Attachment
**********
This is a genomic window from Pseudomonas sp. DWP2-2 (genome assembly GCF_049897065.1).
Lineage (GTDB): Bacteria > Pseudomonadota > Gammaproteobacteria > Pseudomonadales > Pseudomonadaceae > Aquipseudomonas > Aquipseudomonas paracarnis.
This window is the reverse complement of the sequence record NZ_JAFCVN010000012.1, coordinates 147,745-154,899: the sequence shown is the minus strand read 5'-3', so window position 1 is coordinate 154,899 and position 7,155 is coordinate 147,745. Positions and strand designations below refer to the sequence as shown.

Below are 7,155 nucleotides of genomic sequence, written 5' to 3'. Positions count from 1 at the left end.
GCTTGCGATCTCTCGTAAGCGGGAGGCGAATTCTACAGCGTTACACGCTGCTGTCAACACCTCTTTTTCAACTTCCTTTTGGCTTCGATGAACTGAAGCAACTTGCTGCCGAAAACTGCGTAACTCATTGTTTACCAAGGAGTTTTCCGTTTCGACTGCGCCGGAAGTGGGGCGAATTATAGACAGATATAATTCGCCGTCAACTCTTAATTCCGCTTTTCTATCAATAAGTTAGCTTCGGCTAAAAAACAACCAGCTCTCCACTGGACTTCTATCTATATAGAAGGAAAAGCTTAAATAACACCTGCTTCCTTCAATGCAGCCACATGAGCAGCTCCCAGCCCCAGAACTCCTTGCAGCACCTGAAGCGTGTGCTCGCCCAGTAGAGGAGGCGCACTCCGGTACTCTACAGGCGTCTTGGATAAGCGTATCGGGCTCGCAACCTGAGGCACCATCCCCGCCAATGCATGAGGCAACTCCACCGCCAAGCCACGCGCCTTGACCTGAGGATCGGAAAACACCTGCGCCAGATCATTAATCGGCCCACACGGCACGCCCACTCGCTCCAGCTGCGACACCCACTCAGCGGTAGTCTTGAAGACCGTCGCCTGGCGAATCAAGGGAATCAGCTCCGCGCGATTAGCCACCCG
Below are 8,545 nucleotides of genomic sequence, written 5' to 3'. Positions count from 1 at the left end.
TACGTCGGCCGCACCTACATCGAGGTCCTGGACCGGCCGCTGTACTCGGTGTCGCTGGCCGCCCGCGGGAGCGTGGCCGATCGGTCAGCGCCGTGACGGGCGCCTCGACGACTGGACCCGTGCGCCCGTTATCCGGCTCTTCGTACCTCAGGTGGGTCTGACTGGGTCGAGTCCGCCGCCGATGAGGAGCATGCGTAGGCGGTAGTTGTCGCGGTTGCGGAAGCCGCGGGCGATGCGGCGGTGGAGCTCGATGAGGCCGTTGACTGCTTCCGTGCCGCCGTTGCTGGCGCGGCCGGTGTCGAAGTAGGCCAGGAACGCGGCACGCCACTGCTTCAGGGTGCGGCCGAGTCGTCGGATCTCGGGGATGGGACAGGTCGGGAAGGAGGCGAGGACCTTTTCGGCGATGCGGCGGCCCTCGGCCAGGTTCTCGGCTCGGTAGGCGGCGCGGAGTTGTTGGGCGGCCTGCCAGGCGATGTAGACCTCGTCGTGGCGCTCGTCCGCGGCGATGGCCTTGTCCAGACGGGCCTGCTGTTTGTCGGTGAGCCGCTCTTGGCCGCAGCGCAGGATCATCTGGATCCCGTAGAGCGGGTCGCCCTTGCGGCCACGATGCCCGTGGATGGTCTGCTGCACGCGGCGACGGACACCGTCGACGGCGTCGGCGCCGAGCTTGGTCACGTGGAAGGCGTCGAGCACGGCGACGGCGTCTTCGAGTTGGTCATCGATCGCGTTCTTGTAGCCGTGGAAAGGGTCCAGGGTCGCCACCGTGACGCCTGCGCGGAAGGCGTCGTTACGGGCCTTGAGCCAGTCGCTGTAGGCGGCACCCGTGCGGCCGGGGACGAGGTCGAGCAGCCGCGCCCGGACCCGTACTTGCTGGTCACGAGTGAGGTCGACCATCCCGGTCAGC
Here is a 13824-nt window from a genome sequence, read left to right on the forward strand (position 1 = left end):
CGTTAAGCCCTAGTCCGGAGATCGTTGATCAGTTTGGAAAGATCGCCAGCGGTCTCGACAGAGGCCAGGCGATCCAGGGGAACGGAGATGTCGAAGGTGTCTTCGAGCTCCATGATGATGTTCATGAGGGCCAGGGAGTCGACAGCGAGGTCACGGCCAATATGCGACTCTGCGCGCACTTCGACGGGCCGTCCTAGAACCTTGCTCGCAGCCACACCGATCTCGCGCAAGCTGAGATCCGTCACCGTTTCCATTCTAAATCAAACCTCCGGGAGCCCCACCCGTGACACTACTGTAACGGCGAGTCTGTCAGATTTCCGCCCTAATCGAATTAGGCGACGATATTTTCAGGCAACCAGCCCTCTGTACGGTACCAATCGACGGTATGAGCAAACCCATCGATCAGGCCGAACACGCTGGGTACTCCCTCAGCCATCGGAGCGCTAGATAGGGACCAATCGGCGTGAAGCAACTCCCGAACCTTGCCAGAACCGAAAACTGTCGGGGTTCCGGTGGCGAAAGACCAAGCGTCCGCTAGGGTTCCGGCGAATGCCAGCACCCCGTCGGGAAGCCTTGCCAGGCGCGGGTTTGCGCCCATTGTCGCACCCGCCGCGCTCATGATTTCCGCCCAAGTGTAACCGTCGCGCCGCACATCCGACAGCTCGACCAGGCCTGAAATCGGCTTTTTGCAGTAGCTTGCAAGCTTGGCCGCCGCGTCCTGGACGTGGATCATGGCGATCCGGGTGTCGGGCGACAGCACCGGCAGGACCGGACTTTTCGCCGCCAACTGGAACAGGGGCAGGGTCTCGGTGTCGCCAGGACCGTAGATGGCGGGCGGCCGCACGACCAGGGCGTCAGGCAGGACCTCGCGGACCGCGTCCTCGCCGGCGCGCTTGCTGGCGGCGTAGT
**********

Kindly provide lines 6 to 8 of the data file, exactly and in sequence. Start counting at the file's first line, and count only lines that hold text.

Below are 8,545 nucleotides of genomic sequence, written 5' to 3'. Positions count from 1 at the left end.
TACGTCGGCCGCACCTACATCGAGGTCCTGGACCGGCCGCTGTACTCGGTGTCGCTGGCCGCCCGCGGGAGCGTGGCCGATCGGTCAGCGCCGTGACGGGCGCCTCGACGACTGGACCCGTGCGCCCGTTATCCGGCTCTTCGTACCTCAGGTGGGTCTGACTGGGTCGAGTCCGCCGCCGATGAGGAGCATGCGTAGGCGGTAGTTGTCGCGGTTGCGGAAGCCGCGGGCGATGCGGCGGTGGAGCTCGATGAGGCCGTTGACTGCTTCCGTGCCGCCGTTGCTGGCGCGGCCGGTGTCGAAGTAGGCCAGGAACGCGGCACGCCACTGCTTCAGGGTGCGGCCGAGTCGTCGGATCTCGGGGATGGGACAGGTCGGGAAGGAGGCGAGGACCTTTTCGGCGATGCGGCGGCCCTCGGCCAGGTTCTCGGCTCGGTAGGCGGCGCGGAGTTGTTGGGCGGCCTGCCAGGCGATGTAGACCTCGTCGTGGCGCTCGTCCGCGGCGATGGCCTTGTCCAGACGGGCCTGCTGTTTGTCGGTGAGCCGCTCTTGGCCGCAGCGCAGGATCATCTGGATCCCGTAGAGCGGGTCGCCCTTGCGGCCACGATGCCCGTGGATGGTCTGCTGCACGCGGCGACGGACACCGTCGACGGCGTCGGCGCCGAGCTTGGTCACGTGGAAGGCGTCGAGCACGGCGACGGCGTCTTCGAGTTGGTCATCGATCGCGTTCTTGTAGCCGTGGAAAGGGTCCAGGGTCGCCACCGTGACGCCTGCGCGGAAGGCGTCGTTACGGGCCTTGAGCCAGTCGCTGTAGGCGGCACCCGTGCGGCCGGGGACGAGGTCGAGCAGCCGCGCCCGGACCCGTACTTGCTGGTCACGAGTGAGGTCGACCATCCCGGTCAGC
Here is a 13824-nt window from a genome sequence, read left to right on the forward strand (position 1 = left end):